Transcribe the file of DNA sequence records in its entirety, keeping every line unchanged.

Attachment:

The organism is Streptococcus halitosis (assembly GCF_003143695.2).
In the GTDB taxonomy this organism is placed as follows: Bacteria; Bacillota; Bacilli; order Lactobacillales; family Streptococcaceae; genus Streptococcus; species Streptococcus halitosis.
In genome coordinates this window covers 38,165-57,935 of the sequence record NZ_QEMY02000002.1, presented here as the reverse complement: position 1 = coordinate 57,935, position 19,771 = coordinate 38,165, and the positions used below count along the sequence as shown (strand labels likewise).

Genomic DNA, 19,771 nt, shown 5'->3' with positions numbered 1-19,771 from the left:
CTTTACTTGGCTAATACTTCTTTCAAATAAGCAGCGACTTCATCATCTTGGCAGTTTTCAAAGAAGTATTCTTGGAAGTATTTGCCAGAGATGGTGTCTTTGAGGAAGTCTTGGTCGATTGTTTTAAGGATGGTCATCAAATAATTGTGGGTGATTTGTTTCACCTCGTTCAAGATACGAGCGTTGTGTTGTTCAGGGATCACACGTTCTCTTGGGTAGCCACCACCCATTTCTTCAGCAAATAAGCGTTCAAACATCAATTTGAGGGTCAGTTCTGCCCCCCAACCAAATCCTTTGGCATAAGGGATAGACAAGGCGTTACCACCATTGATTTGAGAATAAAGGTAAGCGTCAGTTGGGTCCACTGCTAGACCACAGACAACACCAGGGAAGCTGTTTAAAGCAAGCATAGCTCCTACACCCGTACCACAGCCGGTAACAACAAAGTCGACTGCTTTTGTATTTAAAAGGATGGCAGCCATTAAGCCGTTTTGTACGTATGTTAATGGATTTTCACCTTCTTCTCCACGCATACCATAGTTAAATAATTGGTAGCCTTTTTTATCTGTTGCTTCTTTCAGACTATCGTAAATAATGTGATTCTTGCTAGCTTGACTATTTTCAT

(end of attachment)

The organism is Streptococcus halitosis (assembly GCF_003143695.2).
In the GTDB taxonomy this organism is placed as follows: Bacteria; Bacillota; Bacilli; order Lactobacillales; family Streptococcaceae; genus Streptococcus; species Streptococcus halitosis.
In genome coordinates this window covers 38,165-57,935 of the sequence record NZ_QEMY02000002.1, presented here as the reverse complement: position 1 = coordinate 57,935, position 19,771 = coordinate 38,165, and the positions used below count along the sequence as shown (strand labels likewise).

Genomic DNA, 19,771 nt, shown 5'->3' with positions numbered 1-19,771 from the left:
CTTTACTTGGCTAATACTTCTTTCAAATAAGCAGCGACTTCATCATCTTGGCAGTTTTCAAAGAAGTATTCTTGGAAGTATTTGCCAGAGATGGTGTCTTTGAGGAAGTCTTGGTCGATTGTTTTAAGGATGGTCATCAAATAATTGTGGGTGATTTGTTTCACCTCGTTCAAGATACGAGCGTTGTGTTGTTCAGGGATCACACGTTCTCTTGGGTAGCCACCACCCATTTCTTCAGCAAATAAGCGTTCAAACATCAATTTGAGGGTCAGTTCTGCCCCCCAACCAAATCCTTTGGCATAAGGGATAGACAAGGCGTTACCACCATTGATTTGAGAATAAAGGTAAGCGTCAGTTGGGTCCACTGCTAGACCACAGACAACACCAGGGAAGCTGTTTAAAGCAAGCATAGCTCCTACACCCGTACCACAGCCGGTAACAACAAAGTCGACTGCTTTTGTATTTAAAAGGATGGCAGCCATTAAGCCGTTTTGTACGTATGTTAATGGATTTTCACCTTCTTCTCCACGCATACCATAGTTAAATAATTGGTAGCCTTTTTTATCTGTTGCTTCTTTCAGACTATCGTAAATAATGTGATTCTTGCTAGCTTGACTATTTTCAT